Records In Society



Recently I found a box in my basement full of old CDs from the 90s that belonged to my mom. It was a time capsule of classic alternative music, Nirvana, Green Day, Liz Phair, Fiona Apple, The Beastie Boys, and more. It made me so happy. There’s just something so special about being able to physically hold your favorite album. But, in the digital age, CDs, records, and cassettes are becoming more and more, seemingly, unnecessary. With all the music in the world at your fingertips for the low price of $9.99 a month, why should anyone care about the less convenient option for music consumption? Well, that’s what I’m here to tell you! 


A big question surrounding modern music consumption is the ethics behind it. The big question is, “What is the most ethical way to listen to music?” There is no one right answer but a lot of people automatically assume it is streaming music. In reality most streaming services pay musicians using a pro-mata model, which means the money from subscriptions gets put together and then distributed among artists with the most popular songs of that month getting the bigger share. This can be detrimental for indie artists who don’t have as big of a fanbase as more popular musicians. Purchasing physical copies of the music benefits the artist more, as well as the record store who you (hopefully) bought it from. Most remaining record stores are locally owned so you’re supporting a small business, which is always a huge plus!


Most people who listen to physical copies of music choose this platform because of personal/sentimental reasons. One big part of that is simply the culture surrounding it. There’s the part where you’re shopping in a record store and you feel like you’re in a teen movie from the 70s or 80s, and then there’s the community. You can flip through your favorite genre, hoping to find an undiscovered gem, and talk to other people who love music just as much as you do. Buying physical copies of music is also an investment, the older it gets, the more it’s worth. A lot of people prefer them because the sound quality is unmatched. The grooves in the vinyl allows for more space to hear all of the individual instruments and how they contribute to the piece as a whole. And CDs produce a wider dynamic range and more bass. People love physical copies of music for so many reasons, ensuring that record culture will live on. 


Who better to talk to about physical copies of music than a record store owner? I recently spoke with Cal Glattfelder, the owner of the local record store “Sidetracks”, located near the Downtown Mall. Here’s what he had to say:


How long have you been involved in the music/record business?


“20 years now.”


Why did you decide to open this store?


“About 20 years ago.”


Do you feel like physical copies of music have a certain importance, whether it’s within music culture, pop culture, or the music industry?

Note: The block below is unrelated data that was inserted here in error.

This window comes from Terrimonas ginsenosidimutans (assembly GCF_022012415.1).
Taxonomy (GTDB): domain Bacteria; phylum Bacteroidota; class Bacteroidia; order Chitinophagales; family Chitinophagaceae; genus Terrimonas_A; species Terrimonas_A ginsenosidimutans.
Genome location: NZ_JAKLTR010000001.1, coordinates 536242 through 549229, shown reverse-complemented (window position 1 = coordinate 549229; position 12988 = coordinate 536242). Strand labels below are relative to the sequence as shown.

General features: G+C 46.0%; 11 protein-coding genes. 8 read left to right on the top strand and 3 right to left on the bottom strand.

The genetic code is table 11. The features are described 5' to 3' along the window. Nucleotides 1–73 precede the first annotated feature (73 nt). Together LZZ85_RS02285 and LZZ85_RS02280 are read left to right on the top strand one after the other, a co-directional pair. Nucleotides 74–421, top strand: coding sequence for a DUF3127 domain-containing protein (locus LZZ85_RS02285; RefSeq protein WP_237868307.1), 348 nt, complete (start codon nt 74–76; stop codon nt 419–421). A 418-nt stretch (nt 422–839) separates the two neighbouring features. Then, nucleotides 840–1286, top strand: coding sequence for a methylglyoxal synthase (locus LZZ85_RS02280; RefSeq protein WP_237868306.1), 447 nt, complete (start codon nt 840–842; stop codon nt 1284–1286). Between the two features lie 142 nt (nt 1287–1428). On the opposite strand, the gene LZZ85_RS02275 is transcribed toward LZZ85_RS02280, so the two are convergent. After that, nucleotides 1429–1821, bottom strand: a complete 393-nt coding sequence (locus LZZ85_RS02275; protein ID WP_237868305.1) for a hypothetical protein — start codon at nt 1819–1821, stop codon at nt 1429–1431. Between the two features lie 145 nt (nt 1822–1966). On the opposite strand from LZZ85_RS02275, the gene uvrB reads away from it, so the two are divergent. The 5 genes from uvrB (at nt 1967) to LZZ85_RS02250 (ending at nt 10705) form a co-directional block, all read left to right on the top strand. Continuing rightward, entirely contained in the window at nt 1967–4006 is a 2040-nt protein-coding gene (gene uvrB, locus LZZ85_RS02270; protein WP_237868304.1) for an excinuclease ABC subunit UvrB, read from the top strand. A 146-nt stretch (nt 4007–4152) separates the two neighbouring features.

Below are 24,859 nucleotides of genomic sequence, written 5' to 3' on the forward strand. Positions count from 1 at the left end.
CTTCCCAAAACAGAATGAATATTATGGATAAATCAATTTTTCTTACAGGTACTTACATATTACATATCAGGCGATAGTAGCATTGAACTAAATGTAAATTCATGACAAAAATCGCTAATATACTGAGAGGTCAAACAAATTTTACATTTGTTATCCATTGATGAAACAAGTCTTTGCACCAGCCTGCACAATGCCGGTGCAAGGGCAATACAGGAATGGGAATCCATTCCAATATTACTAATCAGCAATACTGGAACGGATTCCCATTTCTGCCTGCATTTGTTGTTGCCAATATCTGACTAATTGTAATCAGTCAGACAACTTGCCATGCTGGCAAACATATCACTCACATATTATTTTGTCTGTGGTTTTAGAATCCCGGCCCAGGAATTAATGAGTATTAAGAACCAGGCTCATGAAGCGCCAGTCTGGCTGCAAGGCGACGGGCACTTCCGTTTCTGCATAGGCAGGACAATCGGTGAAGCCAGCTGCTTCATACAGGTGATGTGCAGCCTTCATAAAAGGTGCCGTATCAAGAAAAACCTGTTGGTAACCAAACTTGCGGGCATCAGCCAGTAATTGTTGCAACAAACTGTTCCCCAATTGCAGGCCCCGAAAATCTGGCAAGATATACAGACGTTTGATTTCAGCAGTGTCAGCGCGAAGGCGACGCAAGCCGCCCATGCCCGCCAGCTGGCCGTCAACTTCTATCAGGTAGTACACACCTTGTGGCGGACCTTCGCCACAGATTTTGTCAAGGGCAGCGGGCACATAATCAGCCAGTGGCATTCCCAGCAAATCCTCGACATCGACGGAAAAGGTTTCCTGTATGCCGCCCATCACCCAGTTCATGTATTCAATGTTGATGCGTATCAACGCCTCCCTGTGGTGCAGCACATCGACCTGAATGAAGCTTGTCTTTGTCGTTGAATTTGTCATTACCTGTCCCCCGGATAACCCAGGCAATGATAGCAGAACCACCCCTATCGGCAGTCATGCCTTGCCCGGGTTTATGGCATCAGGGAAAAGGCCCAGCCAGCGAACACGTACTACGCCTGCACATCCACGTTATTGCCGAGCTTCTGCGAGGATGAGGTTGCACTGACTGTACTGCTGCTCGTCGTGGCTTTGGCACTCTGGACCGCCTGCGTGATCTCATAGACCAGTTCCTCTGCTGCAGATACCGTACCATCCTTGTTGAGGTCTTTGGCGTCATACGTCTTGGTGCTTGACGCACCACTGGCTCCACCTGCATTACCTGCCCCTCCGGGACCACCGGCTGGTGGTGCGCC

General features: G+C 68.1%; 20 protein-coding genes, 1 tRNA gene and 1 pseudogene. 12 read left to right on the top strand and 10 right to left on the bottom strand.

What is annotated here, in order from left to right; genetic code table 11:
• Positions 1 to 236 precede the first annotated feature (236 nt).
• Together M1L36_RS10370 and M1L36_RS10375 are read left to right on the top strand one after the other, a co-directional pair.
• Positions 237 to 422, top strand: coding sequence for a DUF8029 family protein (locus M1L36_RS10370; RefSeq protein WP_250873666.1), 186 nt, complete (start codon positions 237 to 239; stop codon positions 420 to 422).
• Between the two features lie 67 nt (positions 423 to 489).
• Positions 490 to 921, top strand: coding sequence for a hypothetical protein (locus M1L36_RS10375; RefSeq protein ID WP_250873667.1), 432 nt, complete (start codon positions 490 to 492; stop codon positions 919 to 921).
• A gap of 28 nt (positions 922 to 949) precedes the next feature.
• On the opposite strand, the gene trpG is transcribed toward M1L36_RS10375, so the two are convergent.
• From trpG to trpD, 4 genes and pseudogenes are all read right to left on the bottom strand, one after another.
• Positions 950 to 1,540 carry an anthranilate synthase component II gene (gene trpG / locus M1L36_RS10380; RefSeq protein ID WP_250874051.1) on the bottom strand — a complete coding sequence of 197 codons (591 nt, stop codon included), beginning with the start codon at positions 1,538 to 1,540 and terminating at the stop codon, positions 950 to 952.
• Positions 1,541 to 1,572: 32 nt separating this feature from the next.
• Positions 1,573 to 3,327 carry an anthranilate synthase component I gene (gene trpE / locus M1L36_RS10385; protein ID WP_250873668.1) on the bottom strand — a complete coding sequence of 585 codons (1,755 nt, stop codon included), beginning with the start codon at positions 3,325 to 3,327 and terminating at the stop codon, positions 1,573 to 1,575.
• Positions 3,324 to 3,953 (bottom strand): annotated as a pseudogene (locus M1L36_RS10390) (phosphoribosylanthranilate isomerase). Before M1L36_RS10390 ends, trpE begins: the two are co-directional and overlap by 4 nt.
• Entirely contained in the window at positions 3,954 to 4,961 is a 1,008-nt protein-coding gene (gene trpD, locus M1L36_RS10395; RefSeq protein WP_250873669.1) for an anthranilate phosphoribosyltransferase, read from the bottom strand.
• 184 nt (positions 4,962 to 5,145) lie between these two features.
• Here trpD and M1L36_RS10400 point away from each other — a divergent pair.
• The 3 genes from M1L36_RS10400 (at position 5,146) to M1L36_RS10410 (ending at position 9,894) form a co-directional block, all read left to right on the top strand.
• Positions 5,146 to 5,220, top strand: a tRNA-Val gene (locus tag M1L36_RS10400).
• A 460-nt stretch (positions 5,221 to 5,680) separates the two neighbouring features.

“Oh definitely. I mean with a physical copy you actually own it, versus I guess you could say borrowing or renting it from streaming services.”


Something I find really cool about record stores is that they almost serve as a time capsule for music history and every time you buy a used CD, record, or cassette, you now own a little piece of that. Do you feel the same way?


“Yeah, for me it’s seeing stuff from anywhere in the 1950s to today. Looking at it all change is very neat. There’s so many hidden gems that you find, even now. People get really excited when they see stuff that they owned 30 years ago. It brings back a lot of memories from when they were young.”


Do you find that more or less people are coming in since the digital age of music?


“Well it’s shifted. Like 20 years ago we sold like 90% CDs and now we well like 75% records and 25% CDs. So it’s changed a bit. There was a time when people weren’t buying so much but it’s come back up again in the last 10 years or so.”


Is there anything else you wish people know about records or your store in particular?


“Just to come see and take a look around.”


I’d be remiss if I didn’t ask, if you were stranded on a desert island with nothing but a turntable and a car battery, what five albums would you want with you?


“Ohh I have to go with Electric Ladyland by Jimi Hendrix, The White Album by The Beatles, I Am Not Afraid Of You by Yo La Tengo, anything Jazz, and Bitches Brew by Miles Davis. Those are all double albums too so I’d get more, haha.”

Music is an essential part of our society. The “best” way to listen to it is a debate that has come into prominence over the past couple decades. It’s a generational argument as well as an ethical argument. Hopefully this article gave you some information about physical copies of music that you didn’t know. A special thank you to Cal from Sidetracks for talking with me. Here is a list of the record stores in Charlottesville, give them a visit and maybe find a new place to shop. SUPPORT YOUR LOCAL RECORD STORES! 


Sidetracks: 310 2nd St SE 

Plan 9: 339 Hillsdale Dr 

Melody Supreme: 115 4th St SE